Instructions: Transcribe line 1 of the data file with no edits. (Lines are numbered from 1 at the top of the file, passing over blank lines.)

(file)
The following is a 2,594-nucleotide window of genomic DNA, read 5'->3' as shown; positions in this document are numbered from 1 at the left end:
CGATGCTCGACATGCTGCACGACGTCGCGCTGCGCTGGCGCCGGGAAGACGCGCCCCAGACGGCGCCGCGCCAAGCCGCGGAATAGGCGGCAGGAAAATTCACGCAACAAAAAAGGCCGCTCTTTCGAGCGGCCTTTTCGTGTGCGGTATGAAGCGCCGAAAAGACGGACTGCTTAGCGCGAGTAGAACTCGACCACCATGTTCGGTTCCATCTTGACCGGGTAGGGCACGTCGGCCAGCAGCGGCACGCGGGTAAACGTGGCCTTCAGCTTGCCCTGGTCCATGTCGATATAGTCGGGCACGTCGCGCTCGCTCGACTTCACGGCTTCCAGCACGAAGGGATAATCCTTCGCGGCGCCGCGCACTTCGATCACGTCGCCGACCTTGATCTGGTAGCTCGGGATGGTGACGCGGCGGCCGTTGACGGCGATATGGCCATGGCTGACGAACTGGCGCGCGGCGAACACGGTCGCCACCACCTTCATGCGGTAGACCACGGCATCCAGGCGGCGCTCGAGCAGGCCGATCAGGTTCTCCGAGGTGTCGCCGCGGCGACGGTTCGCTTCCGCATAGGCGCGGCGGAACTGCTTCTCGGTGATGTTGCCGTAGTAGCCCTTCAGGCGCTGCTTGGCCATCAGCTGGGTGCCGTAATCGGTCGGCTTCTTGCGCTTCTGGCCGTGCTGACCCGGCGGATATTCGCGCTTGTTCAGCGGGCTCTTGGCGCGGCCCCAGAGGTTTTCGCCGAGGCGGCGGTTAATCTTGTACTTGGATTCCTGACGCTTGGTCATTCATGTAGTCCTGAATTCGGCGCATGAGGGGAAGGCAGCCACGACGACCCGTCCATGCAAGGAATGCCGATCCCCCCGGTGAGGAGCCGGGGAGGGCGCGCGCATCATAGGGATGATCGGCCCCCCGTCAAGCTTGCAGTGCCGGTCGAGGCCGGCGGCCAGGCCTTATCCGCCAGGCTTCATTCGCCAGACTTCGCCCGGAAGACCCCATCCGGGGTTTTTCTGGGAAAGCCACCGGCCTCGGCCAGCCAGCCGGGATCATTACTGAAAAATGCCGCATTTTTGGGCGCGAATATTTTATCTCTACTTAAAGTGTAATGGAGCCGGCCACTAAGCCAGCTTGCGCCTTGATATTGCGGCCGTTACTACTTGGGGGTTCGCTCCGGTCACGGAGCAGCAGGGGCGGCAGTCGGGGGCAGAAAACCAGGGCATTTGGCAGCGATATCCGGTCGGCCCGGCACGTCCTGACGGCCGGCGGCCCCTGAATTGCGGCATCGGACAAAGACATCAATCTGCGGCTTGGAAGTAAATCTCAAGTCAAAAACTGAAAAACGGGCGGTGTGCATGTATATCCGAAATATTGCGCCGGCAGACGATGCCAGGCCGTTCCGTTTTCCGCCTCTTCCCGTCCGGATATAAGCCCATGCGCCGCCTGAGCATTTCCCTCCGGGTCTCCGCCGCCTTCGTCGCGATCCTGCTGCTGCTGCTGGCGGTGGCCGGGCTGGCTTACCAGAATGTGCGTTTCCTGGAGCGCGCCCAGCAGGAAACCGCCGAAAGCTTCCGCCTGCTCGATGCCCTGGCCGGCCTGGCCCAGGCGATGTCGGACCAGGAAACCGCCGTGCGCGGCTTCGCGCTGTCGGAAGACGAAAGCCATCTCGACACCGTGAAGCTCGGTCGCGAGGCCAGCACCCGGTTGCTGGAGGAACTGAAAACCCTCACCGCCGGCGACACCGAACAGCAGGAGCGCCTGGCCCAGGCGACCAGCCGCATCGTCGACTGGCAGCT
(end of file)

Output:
The following is a 2,594-nucleotide window of genomic DNA, read 5'->3' as shown; positions in this document are numbered from 1 at the left end: